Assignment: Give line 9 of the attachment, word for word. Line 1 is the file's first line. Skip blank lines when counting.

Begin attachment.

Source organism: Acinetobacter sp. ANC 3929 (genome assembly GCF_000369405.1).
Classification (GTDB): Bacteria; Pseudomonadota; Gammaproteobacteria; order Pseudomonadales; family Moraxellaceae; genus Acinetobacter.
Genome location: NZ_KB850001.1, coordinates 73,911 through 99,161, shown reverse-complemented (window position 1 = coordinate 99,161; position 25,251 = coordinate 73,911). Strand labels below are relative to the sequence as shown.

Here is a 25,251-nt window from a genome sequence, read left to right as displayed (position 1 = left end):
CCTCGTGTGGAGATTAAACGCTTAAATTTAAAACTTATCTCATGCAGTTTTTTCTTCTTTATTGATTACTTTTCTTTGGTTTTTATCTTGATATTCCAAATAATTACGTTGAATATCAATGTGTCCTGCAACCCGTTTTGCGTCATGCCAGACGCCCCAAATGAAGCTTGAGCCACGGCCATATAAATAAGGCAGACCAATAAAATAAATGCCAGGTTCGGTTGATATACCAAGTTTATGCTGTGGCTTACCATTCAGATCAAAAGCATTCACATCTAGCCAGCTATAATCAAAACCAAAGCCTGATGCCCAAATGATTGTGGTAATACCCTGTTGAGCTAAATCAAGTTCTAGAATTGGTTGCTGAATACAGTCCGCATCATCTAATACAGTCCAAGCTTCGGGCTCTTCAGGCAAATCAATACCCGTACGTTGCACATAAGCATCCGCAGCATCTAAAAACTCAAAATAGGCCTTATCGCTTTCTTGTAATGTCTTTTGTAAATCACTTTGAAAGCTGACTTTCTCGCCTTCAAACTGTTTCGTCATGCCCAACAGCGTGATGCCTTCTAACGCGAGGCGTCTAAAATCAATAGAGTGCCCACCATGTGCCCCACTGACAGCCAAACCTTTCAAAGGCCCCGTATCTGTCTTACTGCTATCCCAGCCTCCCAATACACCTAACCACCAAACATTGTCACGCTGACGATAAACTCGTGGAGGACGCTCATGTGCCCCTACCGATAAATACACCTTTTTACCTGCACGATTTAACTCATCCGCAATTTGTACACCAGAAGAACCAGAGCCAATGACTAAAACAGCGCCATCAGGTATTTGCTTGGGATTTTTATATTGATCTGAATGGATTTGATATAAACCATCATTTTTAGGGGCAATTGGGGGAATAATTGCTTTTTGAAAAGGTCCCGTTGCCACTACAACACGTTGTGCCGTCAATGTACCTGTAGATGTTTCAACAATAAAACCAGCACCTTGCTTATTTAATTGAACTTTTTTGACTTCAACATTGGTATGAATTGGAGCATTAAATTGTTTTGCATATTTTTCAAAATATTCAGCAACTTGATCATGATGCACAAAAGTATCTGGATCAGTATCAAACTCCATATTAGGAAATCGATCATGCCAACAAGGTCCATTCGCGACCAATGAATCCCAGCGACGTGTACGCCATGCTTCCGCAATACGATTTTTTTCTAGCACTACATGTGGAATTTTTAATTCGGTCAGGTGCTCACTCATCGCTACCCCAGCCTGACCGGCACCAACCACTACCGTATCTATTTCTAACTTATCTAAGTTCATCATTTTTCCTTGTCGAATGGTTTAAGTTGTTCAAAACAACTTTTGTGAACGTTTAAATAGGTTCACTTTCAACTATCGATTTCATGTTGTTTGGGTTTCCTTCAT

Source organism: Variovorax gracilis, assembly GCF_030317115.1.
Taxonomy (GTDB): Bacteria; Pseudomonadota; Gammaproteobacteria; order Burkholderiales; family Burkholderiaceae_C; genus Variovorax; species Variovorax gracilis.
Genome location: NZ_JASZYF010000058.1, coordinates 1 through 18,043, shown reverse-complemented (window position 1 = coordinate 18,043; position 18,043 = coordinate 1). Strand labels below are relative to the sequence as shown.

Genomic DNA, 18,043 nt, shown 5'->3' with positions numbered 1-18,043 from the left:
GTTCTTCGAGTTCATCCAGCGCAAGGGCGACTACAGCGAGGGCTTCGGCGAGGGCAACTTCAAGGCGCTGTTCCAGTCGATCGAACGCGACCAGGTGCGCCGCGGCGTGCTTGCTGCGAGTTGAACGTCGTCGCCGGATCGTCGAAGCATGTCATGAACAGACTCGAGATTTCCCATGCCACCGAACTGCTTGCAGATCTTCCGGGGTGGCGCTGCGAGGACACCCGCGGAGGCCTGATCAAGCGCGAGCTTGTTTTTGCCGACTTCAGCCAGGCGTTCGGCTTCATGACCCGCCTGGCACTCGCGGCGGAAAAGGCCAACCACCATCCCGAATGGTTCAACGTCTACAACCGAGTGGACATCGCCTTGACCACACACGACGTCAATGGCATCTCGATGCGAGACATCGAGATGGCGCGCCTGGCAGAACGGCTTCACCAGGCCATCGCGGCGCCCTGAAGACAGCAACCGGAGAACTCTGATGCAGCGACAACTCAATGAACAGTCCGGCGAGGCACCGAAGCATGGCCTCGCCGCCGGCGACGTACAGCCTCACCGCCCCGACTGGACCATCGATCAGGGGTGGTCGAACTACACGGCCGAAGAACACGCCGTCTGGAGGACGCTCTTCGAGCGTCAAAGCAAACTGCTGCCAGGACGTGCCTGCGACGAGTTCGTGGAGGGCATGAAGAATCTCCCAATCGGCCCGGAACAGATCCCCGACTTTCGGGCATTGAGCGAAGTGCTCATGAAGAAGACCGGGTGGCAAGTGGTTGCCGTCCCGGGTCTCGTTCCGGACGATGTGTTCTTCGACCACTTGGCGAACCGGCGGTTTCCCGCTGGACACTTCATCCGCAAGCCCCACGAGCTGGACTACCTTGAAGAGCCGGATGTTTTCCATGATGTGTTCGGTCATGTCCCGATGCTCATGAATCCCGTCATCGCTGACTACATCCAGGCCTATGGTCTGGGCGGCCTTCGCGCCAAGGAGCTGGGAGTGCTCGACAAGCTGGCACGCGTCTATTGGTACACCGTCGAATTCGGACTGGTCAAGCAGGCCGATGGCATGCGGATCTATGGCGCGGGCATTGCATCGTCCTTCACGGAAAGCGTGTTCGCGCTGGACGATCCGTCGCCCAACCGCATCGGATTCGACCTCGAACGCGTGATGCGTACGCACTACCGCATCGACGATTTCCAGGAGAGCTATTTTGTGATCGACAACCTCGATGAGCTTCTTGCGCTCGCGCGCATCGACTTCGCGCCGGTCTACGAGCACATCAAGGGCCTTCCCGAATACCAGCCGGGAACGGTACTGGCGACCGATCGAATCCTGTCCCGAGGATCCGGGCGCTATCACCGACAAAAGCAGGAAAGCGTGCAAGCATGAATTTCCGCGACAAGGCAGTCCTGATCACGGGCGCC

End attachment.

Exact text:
Genomic DNA, 18,043 nt, shown 5'->3' with positions numbered 1-18,043 from the left: